Hidden away in a little village on the Wales/England border is a posh little restaurant that could easily fit in in any large European city. This restaurant is called The Checkers.
If you have been following us for a while then you know that Tim and I really enjoy food and find special pleasure in trying different tasting menus around Europe, especially if they come with a paired wine flight (bonus if it’s local/national wines like in Budapest!). It’s been a few years since we’ve had a proper tasting menu and wine pairing, so when my friend Paula suggested The Checkers in Montgomery, Wales, where we stayed this weekend, I jumped at the chance.
In proper preparation for Italy, our dinner seating wasn’t until 8 pm. When we arrived we were seated in a beautiful and homey (homely if you’re British… that isn’t confusing is it?) dining room. The restaurant had maybe 10 or 12 tables and was small but not tiny. It really did have a feeling of walking in and having dinner at a friend’s, albeit very posh, house. White linen adorned our table and we laughed as I tried to maintain its cleanliness throughout the seven plus course evening.
We chose to have the vegetarian menu because the regular tasting menu included a lot of sea food and lamb, neither of which I eat. I don’t mind if Tim does but, if I read the restaurant’s requirements correctly, the entire table had to choose the same tasting menu.
So we sat down, excited to get eating as we hadn’t eaten much all day and were promptly given some delicious choux buns filled and topped with cheese. Along side, some olives and spiced nuts. A proper appertivo. If you’re counting, this is Course -1!
Then Course 0 arrived. Two small baguettes of steaming hot sourdough bread with amazing butter. The bread was so warm and delicious. The butter delectable that it led Tim and I to wonder aloud if the butter in Italy will be as amazing as it is in the UK because there’s really something special about butter here that I just can’t describe.
Courses -1 and 0 weren’t served with wine which was good because hanging with seven glasses of wine was plenty hard enough.
Course 1 was Broccoli and Potato Veloute. Anyone else not know what veloute is? I had no idea so I was pleasantly surprised when it came out to be basically…. broccoli and potato soup with blue cheese in it. According to google a veloute is a sauce made from a roux and stock… so we ate a sauce as a course? I’m not complaining though. It was absolutely stellar. The paired wine was Menade Organic Verdejo from Spain and really enhanced the cheesiness of the soup. 10/10 start to the evening.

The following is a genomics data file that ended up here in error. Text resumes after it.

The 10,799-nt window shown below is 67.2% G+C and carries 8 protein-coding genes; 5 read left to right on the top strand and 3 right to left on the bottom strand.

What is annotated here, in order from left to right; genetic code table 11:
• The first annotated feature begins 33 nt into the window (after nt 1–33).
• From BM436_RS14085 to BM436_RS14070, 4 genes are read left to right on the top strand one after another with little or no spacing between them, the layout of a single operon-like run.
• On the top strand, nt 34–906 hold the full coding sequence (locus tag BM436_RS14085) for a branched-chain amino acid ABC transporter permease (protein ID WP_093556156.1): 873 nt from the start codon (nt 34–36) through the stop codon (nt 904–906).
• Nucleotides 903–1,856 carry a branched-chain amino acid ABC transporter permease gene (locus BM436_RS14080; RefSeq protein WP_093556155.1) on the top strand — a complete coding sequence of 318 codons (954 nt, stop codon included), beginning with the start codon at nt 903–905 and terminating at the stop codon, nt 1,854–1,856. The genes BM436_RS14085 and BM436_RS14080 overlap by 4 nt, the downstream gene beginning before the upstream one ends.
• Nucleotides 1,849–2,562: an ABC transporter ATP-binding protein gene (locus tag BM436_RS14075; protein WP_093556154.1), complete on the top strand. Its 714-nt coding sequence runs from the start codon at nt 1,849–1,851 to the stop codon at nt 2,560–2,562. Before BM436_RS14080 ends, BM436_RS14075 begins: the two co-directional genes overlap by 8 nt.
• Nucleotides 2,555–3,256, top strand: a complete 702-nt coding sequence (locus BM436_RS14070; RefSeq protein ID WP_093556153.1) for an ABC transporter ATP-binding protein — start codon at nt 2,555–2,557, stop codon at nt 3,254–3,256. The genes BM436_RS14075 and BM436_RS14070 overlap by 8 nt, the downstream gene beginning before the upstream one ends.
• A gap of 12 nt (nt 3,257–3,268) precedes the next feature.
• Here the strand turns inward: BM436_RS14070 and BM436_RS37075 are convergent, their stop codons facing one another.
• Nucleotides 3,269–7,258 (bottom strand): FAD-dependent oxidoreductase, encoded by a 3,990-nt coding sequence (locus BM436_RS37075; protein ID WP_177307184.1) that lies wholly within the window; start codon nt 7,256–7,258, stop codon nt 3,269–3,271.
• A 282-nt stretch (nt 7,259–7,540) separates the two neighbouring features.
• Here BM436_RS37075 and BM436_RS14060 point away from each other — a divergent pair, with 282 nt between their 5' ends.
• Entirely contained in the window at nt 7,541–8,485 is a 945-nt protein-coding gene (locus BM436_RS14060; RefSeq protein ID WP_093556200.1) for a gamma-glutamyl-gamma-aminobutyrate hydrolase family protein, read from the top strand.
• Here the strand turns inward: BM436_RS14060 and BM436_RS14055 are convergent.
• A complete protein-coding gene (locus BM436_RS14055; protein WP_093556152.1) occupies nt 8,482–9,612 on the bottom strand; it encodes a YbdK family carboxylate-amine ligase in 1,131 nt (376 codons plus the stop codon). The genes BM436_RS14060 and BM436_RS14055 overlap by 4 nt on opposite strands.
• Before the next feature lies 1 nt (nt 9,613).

An Isle of Wight Tomato Salad was Course 2. What makes it an Isle of Wight salad you ask? The tomatoes apparently. They come from the island and are, according to the waitress and the table next to us, something very special since the sun and the soil and all the things are just right. With a little bit of tapenade, fennel, sliced olives and oil this was a deliciously fresh salad. The only Italian wine of the night, Tenuta Aquilaia Fermentino added a nice bright flavor.
Next up was Course 3, Aubergine & Ras el Hanout. I was dreading this as I’m not an aubergine (or eggplant if you’re American) fan, but this was actually surprisingly delicious. If you’re like me and din’t know what Ras el Hanout is, it’s a spice mixture found in different forms in Tunisia, Morocco and Algeria. There’s no set mixture of spices but it literally means “head of the shop” so it’s likely the best spices that particular place has. The spices can include things like cinnamon, nutmeg, allspice, dried ginger, chili peppers, etc. When I discussed this with the chef he said I don’t like aubergine either as it’s so bland, so I find you have to pack it with a ton of spices. He did a great job of that for sure. On top of the pureed aubergine/spice mix was sour cream, spring onion and wild rice the texture of rice crispies cereal. What a fun mix this was. The wine paired with this dish was Bodegas Castro Martin A20 Albariño from Spain. To be honest, I don’t remember a ton about this wine. I’m sure it paired nicely and I drank the glass. What I remember the most was the label that looked like it was drawn on graph paper with colored markers. I thought it was modern and fun and even commented so to the waitress. (a graphic designer’s curse (or blessing) you notice label design everywhere you go, for better, or often, worse).